On September 1, 1939, German forces invaded Poland. Soviet troops joined the attack (in adherence to the Molotov-Ribbentrop Pact) on September 16, and by the first of October, the country was entirely in enemy hands, and World War II was well underway.
Poland and its people have had enough problems, what with being partitioned (by Russia, Prussia, and Austria), then fighting against Czarist ambitions, Nazi Germany, and finally the Soviet Union, without putting up with constant jokes about their screen-door submarines and inability to change light bulbs. To help ameliorate this, and to commemorate the 70th anniversary of the September Campaign, here are some of the more memorable Polish characters from TV and film.
5. Walter Sobchak (John Goodman) -- The Big Lebowski
Just because a man is an adherent of a faith that is home to -- as he says, "three thousand years of beautiful tradition, from Moses to Sandy Koufax" -- doesn't mean he can't visualize murdering a pederast with a predilection for eight-year-olds.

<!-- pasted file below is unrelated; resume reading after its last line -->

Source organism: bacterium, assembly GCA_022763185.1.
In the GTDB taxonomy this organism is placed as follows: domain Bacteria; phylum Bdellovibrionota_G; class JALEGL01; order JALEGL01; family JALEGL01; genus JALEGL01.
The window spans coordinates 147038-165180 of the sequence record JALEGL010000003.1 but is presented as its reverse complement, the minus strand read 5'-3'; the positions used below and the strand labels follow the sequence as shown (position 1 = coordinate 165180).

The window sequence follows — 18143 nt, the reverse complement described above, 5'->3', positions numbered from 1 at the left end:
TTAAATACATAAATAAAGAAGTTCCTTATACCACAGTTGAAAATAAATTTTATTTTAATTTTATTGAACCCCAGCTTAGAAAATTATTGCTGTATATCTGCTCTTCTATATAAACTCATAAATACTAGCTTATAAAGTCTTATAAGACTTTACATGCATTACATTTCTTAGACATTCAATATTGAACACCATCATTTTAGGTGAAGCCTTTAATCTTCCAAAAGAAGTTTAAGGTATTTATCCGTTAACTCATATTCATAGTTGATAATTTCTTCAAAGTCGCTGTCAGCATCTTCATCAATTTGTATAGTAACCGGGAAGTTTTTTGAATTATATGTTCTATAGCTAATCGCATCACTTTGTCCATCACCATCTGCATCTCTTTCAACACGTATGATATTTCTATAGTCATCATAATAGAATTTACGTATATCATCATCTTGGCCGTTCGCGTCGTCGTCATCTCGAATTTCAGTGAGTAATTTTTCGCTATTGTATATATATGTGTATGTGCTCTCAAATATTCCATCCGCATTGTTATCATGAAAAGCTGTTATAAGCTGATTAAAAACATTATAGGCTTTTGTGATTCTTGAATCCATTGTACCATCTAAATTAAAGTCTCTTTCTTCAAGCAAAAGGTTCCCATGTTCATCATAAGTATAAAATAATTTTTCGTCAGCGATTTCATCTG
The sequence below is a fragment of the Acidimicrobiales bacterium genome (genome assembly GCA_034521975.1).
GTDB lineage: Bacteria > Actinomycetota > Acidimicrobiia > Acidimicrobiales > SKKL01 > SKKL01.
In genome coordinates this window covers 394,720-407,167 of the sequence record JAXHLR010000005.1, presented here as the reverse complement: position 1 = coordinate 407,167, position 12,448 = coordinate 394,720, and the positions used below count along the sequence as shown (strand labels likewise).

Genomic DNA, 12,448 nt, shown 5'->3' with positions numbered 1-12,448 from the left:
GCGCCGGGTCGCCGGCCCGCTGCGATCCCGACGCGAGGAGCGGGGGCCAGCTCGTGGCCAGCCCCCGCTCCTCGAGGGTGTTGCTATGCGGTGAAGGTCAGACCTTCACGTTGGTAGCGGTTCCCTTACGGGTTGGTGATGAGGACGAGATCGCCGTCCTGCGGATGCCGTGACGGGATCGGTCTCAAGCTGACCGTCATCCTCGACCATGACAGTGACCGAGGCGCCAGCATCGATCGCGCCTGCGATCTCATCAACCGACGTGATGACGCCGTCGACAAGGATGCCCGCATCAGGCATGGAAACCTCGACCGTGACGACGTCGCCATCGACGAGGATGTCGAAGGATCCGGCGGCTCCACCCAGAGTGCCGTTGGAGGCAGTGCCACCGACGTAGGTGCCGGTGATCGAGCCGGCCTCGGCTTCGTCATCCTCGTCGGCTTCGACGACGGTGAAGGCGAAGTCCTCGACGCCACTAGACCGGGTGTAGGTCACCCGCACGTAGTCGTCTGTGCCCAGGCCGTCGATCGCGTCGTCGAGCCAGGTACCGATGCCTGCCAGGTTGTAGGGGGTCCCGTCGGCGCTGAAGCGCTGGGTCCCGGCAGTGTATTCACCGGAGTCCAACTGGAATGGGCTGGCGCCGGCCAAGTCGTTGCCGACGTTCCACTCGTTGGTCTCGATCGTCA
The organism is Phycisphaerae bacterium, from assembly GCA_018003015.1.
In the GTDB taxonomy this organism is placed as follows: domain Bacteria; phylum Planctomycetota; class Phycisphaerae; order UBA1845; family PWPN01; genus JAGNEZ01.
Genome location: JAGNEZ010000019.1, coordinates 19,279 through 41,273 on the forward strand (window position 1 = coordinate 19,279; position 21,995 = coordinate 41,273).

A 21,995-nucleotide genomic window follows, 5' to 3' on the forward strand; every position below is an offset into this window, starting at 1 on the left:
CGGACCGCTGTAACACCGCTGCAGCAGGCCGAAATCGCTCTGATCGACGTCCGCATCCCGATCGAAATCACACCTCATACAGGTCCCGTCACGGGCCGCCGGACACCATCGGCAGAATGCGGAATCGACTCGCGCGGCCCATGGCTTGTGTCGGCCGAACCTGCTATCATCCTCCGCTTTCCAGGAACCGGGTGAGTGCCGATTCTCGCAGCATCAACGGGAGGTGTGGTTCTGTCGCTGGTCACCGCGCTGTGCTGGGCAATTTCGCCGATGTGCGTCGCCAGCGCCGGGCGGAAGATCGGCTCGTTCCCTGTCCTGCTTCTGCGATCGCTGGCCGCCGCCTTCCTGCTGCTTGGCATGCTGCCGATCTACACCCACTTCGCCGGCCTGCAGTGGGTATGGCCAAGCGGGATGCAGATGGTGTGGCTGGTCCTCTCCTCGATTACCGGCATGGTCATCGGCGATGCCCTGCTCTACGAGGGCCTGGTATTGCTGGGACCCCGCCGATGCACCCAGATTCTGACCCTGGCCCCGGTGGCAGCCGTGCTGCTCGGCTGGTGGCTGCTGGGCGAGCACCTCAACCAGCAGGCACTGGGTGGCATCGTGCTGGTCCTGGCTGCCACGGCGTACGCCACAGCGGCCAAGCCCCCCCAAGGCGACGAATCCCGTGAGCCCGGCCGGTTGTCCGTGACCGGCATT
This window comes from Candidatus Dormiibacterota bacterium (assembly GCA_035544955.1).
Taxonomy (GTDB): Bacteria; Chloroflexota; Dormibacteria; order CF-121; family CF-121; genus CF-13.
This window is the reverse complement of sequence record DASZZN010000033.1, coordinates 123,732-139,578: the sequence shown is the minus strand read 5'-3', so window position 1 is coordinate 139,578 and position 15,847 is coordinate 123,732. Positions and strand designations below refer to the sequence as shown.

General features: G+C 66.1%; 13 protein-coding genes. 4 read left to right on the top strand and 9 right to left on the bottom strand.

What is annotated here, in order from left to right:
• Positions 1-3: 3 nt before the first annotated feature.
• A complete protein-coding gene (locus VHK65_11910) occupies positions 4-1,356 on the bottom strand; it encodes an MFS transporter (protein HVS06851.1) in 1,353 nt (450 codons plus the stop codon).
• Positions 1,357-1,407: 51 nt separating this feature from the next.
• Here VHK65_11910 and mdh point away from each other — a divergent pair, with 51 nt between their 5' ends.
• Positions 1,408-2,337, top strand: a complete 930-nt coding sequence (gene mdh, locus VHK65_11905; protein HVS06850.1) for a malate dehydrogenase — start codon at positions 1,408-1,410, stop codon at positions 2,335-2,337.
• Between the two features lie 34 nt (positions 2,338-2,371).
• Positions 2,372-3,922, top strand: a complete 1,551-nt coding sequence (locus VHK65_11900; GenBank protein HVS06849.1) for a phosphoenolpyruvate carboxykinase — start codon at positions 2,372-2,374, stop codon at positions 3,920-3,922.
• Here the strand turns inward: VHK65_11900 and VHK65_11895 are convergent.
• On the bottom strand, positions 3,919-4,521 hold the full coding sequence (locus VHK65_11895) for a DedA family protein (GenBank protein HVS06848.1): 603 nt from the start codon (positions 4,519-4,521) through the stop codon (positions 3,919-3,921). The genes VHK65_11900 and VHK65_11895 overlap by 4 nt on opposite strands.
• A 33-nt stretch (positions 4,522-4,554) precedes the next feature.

Come to think of it, isn't "Lebowski" a Polish name, too? It's like a damn Krzysztof Kieslowski movie.
4. Det. Stan 'Wojo' Wojciehowicz (Max Gail) -- Barney Miller
Granted, not a movie character, but surely some allowances can be made for Max Gail's big galoot of a `70s cop, who somehow managed to elude criticism in spite of the fact that he was the embodiment of just about every perceived negative aspect of Polishness, right down to the bad haircut.
3. The Bielski Brothers -- Defiance (2008)
Less remarkable than the fact that the four Bielski siblings were able to keep some 1,200 Jewish refugees alive in the forests of Belarus for three years is the determined effort by all involved in the movie to avoid pointing out that blond, blue-eyed Tuvia Bielski (Daniel Craig) is obviously a Nazi infiltrator.
2. Marek Brzeczyszczykiewicz (Mariusz Pujszo) -- Gunblast Vodka (2000)
You can be forgiven for missing this one. After all, the title sounds like someone who speaks English as a second language randomly pulled two words from a John Milius screenplay. The character of police inspector Brzeczyscalifragalistic is as nasty a cop as we've seen since Bad Lieutenant. And Angie Everheart spends most of the movie in mud. How this didn't outgross Titanic is a mystery to me.
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1. Stanley Kowalski (Marlon Brando) -- A Streetcar Named Desire (1951)
As popular as this movie was, it's surprising more people didn't develop a more positive impression of the Polish people based on Brando's hunky appearance. Even New Orleans without air conditioning must be tolerable when you've got pecs like that.